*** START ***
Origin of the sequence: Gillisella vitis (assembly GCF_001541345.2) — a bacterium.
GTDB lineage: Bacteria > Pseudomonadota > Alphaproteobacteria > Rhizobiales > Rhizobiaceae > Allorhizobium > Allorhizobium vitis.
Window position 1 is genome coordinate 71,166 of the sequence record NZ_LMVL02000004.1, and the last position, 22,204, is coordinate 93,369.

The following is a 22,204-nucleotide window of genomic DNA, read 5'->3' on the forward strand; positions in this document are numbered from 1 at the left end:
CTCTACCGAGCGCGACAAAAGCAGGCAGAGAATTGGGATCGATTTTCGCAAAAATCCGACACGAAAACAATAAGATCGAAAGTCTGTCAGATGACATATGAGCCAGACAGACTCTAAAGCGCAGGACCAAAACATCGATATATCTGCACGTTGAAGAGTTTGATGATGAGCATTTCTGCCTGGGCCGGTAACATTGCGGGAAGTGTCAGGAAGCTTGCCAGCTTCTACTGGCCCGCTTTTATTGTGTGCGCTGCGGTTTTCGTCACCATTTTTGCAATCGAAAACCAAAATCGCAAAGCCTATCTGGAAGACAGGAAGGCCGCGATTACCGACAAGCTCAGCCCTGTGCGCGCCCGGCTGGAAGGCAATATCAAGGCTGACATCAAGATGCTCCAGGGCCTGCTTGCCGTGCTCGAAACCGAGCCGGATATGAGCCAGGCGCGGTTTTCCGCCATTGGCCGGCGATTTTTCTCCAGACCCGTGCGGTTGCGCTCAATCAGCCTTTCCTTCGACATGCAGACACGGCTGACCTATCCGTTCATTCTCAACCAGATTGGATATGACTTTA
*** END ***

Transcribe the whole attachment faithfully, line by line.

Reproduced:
Origin of the sequence: Gillisella vitis (assembly GCF_001541345.2) — a bacterium.
GTDB lineage: Bacteria > Pseudomonadota > Alphaproteobacteria > Rhizobiales > Rhizobiaceae > Allorhizobium > Allorhizobium vitis.
Window position 1 is genome coordinate 71,166 of the sequence record NZ_LMVL02000004.1, and the last position, 22,204, is coordinate 93,369.

The following is a 22,204-nucleotide window of genomic DNA, read 5'->3' on the forward strand; positions in this document are numbered from 1 at the left end:
CTCTACCGAGCGCGACAAAAGCAGGCAGAGAATTGGGATCGATTTTCGCAAAAATCCGACACGAAAACAATAAGATCGAAAGTCTGTCAGATGACATATGAGCCAGACAGACTCTAAAGCGCAGGACCAAAACATCGATATATCTGCACGTTGAAGAGTTTGATGATGAGCATTTCTGCCTGGGCCGGTAACATTGCGGGAAGTGTCAGGAAGCTTGCCAGCTTCTACTGGCCCGCTTTTATTGTGTGCGCTGCGGTTTTCGTCACCATTTTTGCAATCGAAAACCAAAATCGCAAAGCCTATCTGGAAGACAGGAAGGCCGCGATTACCGACAAGCTCAGCCCTGTGCGCGCCCGGCTGGAAGGCAATATCAAGGCTGACATCAAGATGCTCCAGGGCCTGCTTGCCGTGCTCGAAACCGAGCCGGATATGAGCCAGGCGCGGTTTTCCGCCATTGGCCGGCGATTTTTCTCCAGACCCGTGCGGTTGCGCTCAATCAGCCTTTCCTTCGACATGCAGACACGGCTGACCTATCCGTTCATTCTCAACCAGATTGGATATGACTTTA